How to make a better yacht bow
Types of bows
Designed originally to combat the waves off the Carolina inlets, the so-called Carolina flared bow is often attributed to sportfishing boats built by Buddy Davis and the others of The Outer Banks. The idea is that a fine angle of entry drives into the waves, but as wave size increases the flare rises up over them, throwing the water back into the ocean without getting the deck wet.
Typically, a flared bow will often have a chine or two low on the profile to break the flow of water up the sides of the flare and help direct water away from the bow. In terms of propulsion, the gradual increase in buoyancy from a flared bow ensures that a wave does not impact the bow with a hard crash, but is gently turned aside while the bow lifts to the wave.
This type of bow usually has a chine or lifting strakes carried well forward which also helps throw water to one side and provides additional buoyancy as the bow dives into a wave. The force of the bounce increases with depth and flare angle.
The biggest drawback of this type of the Carolina Flared bow is that, as the yacht slams into a wave, the gradual immersion of the flare causes the bow to pitch upward (vertical acceleration), making the entire yacht pitch, plus the vessel slows down as it pitches requiring more power (read higher fuel consumption) as it drives ahead.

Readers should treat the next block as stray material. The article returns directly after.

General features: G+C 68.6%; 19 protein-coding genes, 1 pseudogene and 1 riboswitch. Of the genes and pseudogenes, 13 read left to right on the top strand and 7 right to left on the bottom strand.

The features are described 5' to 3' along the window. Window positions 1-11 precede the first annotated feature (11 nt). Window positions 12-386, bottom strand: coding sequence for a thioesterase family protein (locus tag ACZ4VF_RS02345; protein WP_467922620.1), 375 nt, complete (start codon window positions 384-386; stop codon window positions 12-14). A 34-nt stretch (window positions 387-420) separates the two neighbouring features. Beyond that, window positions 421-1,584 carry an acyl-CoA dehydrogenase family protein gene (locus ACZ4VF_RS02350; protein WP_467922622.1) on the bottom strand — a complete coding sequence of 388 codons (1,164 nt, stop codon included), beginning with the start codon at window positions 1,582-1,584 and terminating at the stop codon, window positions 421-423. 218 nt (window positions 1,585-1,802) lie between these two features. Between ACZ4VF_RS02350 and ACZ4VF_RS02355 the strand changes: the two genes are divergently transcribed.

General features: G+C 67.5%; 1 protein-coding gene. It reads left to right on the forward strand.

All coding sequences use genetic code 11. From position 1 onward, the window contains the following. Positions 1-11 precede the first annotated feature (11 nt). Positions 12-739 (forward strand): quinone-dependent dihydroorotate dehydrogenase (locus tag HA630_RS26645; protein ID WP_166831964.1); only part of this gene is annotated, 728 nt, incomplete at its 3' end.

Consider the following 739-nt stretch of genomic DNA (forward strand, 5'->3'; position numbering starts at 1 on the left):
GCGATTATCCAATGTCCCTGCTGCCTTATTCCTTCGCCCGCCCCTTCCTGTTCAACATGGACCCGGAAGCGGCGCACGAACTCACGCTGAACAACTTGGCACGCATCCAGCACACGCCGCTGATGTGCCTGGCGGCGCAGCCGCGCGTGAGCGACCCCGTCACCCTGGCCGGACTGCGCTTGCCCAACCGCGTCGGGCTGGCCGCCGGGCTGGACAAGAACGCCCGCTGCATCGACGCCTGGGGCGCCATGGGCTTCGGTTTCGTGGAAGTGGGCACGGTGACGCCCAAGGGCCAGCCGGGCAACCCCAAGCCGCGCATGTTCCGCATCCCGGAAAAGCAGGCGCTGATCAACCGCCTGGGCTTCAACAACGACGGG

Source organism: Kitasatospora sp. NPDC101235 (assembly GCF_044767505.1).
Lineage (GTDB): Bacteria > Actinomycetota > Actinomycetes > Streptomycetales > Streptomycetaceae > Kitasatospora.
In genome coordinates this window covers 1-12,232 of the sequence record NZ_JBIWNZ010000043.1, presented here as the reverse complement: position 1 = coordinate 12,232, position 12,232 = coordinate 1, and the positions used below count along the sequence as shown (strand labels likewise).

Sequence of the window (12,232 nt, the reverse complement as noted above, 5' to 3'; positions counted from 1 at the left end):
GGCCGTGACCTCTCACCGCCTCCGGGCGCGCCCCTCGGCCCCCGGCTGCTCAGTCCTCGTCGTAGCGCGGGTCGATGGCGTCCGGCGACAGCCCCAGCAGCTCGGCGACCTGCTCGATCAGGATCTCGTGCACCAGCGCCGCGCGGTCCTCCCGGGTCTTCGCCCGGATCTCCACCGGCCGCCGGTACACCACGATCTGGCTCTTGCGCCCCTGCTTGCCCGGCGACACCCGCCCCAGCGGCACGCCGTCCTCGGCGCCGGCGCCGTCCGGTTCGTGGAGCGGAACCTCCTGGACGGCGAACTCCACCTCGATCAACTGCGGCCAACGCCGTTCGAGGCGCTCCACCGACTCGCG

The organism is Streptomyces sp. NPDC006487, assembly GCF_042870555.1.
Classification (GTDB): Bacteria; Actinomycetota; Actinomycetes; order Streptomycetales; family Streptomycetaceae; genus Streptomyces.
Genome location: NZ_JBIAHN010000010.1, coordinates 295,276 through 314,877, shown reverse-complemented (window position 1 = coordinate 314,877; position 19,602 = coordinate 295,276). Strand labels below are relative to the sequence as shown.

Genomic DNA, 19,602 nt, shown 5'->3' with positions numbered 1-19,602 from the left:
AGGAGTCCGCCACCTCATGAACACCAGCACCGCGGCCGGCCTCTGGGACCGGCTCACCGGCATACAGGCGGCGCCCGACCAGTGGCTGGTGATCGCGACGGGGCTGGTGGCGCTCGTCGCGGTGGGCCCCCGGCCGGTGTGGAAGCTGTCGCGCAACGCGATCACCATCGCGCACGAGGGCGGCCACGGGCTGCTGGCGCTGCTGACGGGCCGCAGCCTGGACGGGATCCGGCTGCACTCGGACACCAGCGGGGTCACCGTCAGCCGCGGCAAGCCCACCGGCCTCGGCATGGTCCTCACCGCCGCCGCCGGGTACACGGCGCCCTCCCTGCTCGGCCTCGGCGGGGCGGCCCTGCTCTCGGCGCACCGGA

Another drawback is that should the bow submerge, it acts like a giant scoop to dig into the water and throw it across the deck. For this reason, some builders incorporate considerable camber to the foredeck.
When designing such a bow, the designer needs to have a pretty good idea of the height of the waves the vessel is likely to encounter.
Bulbous bows are generally only found on displacement hulled yachts – that is, yachts that will not exceed about 1.5 x √LWL, or the Froude number for that hull. Marlow yachts, which are semi-displacement, have an option for a small, delta-shaped bulb that is flat on top and V-shaped below to both break the water and offer some resistance to pitching when performing above displacement speeds. (Bulbous bows work best when the yacht is moving at .9 to 1.2 x √LWL.)
The idea of the bulbous bow is that the wave generated by the bulb reduces the size of the bow wave and hence lowers the resistance of the entire hull. The size of the bulb is most often determined by tank testing when the shape of the bow wave and the bulb’s cancelling effect can be clearly demonstrated, but in general terms, the larger the bulb is, the greater the reduction in resistance as long as the yacht is moving in a relatively flat sea. When the vessel is pitching, the bulb can actually increase hull resistance.
However, a designer needs to be aware of the interplay between the size of the bulb and the anchor handling gear. It would not do to bounce the anchor off the bulb every time the yacht is anchored.
Japanese researchers have found that a bulbous bow along with a slight reduction in the hull waterline beam just aft of the bow, will reduce hull resistance even farther, but at the cost of a reduction in cargo carrying ability and more complexity in the vessel’s construction.